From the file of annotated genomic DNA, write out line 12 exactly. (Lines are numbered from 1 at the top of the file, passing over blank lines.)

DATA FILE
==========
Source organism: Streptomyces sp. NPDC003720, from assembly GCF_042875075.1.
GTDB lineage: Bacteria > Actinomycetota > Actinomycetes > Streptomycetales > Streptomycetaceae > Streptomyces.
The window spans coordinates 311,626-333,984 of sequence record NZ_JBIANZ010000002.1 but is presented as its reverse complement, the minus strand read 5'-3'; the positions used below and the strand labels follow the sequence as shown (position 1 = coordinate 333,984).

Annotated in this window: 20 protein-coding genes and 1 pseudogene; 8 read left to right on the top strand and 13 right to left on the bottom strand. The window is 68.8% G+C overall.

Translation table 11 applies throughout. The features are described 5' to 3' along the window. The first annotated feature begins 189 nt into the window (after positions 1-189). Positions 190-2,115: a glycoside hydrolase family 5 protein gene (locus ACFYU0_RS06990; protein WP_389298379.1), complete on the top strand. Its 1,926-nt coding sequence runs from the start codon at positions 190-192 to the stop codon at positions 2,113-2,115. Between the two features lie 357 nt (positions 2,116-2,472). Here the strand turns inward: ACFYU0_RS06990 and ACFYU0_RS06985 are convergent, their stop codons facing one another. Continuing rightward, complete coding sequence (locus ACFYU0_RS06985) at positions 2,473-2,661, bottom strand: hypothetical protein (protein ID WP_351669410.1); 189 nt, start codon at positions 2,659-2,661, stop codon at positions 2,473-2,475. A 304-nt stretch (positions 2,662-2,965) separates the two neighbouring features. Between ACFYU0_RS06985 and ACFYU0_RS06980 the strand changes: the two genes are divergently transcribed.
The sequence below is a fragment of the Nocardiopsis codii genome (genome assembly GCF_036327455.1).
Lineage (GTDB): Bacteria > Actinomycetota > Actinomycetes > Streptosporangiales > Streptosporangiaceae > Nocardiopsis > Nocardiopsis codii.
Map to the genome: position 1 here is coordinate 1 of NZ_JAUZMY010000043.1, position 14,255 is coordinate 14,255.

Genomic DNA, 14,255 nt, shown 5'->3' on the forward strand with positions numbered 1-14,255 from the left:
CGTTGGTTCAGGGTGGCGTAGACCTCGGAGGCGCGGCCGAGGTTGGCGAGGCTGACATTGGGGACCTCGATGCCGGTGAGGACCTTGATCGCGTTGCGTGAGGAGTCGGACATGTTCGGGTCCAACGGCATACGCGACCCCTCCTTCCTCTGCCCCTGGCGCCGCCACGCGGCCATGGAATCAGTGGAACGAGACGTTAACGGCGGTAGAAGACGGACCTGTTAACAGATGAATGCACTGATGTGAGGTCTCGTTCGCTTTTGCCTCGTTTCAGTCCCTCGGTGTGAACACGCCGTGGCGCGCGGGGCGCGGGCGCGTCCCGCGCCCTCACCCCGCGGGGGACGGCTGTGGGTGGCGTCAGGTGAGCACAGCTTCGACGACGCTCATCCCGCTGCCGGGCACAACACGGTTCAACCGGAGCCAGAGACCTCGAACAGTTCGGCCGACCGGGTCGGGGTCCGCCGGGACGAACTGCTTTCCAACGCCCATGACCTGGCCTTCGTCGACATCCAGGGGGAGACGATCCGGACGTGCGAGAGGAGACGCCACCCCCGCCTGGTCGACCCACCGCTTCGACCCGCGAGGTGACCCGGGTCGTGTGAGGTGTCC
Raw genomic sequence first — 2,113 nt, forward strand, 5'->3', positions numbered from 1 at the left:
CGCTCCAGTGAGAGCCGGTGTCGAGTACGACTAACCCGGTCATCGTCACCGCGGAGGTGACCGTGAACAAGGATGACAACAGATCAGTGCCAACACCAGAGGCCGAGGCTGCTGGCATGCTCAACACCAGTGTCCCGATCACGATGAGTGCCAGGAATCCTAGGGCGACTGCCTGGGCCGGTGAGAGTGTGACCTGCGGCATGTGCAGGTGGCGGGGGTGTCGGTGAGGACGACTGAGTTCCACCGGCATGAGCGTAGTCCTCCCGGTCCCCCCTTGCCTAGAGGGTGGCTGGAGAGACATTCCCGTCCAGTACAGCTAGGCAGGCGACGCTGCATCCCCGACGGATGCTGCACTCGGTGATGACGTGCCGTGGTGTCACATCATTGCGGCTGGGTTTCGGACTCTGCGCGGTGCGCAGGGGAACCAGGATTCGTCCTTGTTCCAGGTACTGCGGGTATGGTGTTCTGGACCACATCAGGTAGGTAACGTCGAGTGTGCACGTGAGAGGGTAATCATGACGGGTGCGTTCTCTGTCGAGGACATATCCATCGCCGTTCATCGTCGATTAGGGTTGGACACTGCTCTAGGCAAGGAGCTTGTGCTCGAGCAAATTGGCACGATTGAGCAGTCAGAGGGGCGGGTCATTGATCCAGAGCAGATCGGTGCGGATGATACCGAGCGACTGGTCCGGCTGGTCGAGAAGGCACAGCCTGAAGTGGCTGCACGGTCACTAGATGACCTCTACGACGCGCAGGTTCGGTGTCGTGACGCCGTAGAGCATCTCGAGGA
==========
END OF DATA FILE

CGCTCCAGTGAGAGCCGGTGTCGAGTACGACTAACCCGGTCATCGTCACCGCGGAGGTGACCGTGAACAAGGATGACAACAGATCAGTGCCAACACCAGAGGCCGAGGCTGCTGGCATGCTCAACACCAGTGTCCCGATCACGATGAGTGCCAGGAATCCTAGGGCGACTGCCTGGGCCGGTGAGAGTGTGACCTGCGGCATGTGCAGGTGGCGGGGGTGTCGGTGAGGACGACTGAGTTCCACCGGCATGAGCGTAGTCCTCCCGGTCCCCCCTTGCCTAGAGGGTGGCTGGAGAGACATTCCCGTCCAGTACAGCTAGGCAGGCGACGCTGCATCCCCGACGGATGCTGCACTCGGTGATGACGTGCCGTGGTGTCACATCATTGCGGCTGGGTTTCGGACTCTGCGCGGTGCGCAGGGGAACCAGGATTCGTCCTTGTTCCAGGTACTGCGGGTATGGTGTTCTGGACCACATCAGGTAGGTAACGTCGAGTGTGCACGTGAGAGGGTAATCATGACGGGTGCGTTCTCTGTCGAGGACATATCCATCGCCGTTCATCGTCGATTAGGGTTGGACACTGCTCTAGGCAAGGAGCTTGTGCTCGAGCAAATTGGCACGATTGAGCAGTCAGAGGGGCGGGTCATTGATCCAGAGCAGATCGGTGCGGATGATACCGAGCGACTGGTCCGGCTGGTCGAGAAGGCACAGCCTGAAGTGGCTGCACGGTCACTAGATGACCTCTACGACGCGCAGGTTCGGTGTCGTGACGCCGTAGAGCATCTCGAGGA